There are many ways to teach digraphs. My favorite way introduces digraphs with hand motions. Teaching with multiple modalities ensures you reach more students. When I introduce the "H Brothers" I use the story and motions from the Project Read program. Each brother has a story to help students remember the motions. The "CH brother" is the brother who likes choo-choo trains so students makes a motion with their arms like train wheels while saying "ch, ch, ch".
Each day during circle time, I read a different story that has a "ch" word in the title. Before I read the story, I introduce vocabulary words from the story. We discuss different meanings the words might have. When we come to words in the story with multiple meanings, we discuss how the word was used in the story. Doing this is helpful for all students, especially your ESL students. We also listen for words with "ch". When students hear a word with "ch" they (quietly) make the hand motion. Another activity that enforces "ch" is to put the vocabulary words in a pocket chart and then mask the "ch" in words. To make a mask, I cut up colored folders that you can see through.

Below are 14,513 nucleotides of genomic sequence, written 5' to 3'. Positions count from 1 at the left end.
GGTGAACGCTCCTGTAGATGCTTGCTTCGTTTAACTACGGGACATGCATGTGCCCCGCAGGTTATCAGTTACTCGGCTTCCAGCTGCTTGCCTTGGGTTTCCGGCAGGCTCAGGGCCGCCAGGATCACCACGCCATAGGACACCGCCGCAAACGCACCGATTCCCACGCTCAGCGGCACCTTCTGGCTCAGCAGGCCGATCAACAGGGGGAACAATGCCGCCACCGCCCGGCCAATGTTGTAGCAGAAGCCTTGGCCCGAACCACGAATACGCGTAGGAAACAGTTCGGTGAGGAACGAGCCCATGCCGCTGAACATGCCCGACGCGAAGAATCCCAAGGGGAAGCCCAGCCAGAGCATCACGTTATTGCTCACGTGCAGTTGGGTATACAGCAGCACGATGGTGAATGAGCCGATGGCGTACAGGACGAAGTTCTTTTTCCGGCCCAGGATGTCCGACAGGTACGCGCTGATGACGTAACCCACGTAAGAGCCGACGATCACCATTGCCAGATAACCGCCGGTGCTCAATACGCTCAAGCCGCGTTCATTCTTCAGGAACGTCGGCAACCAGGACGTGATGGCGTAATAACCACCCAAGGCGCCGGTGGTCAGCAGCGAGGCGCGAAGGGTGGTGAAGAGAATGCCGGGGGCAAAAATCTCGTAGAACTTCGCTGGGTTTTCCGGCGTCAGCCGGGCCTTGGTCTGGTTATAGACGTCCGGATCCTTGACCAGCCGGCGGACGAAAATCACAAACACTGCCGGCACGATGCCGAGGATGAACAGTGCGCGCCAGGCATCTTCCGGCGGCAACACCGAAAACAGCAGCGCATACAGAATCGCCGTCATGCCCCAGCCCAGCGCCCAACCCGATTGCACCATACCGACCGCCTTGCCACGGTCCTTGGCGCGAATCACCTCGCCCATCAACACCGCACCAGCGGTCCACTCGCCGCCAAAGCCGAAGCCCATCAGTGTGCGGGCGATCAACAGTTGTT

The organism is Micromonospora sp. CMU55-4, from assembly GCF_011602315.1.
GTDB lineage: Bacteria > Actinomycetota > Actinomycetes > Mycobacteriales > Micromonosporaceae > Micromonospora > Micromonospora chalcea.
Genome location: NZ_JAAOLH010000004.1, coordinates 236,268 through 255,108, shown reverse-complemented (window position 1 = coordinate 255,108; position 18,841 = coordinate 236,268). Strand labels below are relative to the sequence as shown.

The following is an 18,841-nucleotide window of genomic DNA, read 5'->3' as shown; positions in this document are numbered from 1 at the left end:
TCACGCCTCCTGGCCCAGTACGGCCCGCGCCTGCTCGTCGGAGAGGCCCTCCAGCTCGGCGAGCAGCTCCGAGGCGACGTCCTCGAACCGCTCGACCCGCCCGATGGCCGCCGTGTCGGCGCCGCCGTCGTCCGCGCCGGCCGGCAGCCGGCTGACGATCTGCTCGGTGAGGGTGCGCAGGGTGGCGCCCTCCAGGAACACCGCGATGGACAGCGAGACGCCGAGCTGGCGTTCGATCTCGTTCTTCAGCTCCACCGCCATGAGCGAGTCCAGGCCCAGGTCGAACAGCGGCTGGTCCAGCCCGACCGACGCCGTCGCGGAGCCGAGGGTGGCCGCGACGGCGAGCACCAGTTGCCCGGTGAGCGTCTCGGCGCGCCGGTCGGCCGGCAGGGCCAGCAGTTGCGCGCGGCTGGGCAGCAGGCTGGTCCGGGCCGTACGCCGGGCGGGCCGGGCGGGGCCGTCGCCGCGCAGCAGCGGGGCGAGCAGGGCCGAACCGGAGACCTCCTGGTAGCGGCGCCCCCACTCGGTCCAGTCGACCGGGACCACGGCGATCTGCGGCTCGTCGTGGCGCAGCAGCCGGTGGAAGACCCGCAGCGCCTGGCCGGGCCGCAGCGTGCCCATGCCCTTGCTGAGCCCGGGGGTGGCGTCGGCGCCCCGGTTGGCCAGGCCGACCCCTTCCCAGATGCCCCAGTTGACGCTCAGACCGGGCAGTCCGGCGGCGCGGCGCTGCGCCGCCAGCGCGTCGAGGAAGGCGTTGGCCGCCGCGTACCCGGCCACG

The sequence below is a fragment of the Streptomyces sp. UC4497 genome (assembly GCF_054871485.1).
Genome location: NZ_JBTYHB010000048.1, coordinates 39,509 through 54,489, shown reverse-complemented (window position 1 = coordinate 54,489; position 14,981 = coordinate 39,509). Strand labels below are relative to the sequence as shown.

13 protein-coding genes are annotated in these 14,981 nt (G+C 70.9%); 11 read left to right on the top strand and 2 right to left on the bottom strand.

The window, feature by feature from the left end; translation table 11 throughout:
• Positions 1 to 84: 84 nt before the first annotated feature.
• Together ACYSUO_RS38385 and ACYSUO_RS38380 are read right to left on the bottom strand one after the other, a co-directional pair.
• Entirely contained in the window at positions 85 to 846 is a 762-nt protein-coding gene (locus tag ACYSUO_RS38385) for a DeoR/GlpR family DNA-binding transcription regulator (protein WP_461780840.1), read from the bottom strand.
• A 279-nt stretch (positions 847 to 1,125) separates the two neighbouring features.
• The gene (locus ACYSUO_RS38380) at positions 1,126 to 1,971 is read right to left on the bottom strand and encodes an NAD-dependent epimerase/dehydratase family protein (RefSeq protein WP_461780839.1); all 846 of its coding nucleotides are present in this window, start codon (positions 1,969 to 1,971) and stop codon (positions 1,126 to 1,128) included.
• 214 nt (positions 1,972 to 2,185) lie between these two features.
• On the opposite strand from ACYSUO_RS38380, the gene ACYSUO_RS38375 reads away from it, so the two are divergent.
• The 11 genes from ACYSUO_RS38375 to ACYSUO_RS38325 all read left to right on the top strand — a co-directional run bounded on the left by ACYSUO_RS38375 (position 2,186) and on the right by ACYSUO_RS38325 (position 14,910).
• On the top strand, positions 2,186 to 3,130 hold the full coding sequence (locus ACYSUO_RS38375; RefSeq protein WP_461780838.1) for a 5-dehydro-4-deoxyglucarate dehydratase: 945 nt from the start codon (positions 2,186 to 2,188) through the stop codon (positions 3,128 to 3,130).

There is also additional practice with extension worksheets and literacy centers in my All Star Digraphs. One of my favorites is to type up sentences from the story I just read to the class. Print the sentences on cardstock and cut apart words like puzzle pieces. I like to use those scissors you find in the scrapbooking aisle that make pretty edges. The sentences are self checking. After awhile students will figure out tricks like real puzzles. You know how you begin a jigsaw puzzle with corners or straight edges. With sentence puzzles, students will soon learn that the first word with begin with a capital letter and the last word will end with a punctuation mark. This activity reinforces writing conventions and reading. Two for the price of one!
Here's the packet I made. It's available on TPT for $5.
These are the books that I used when I wrote the lessons for this packet: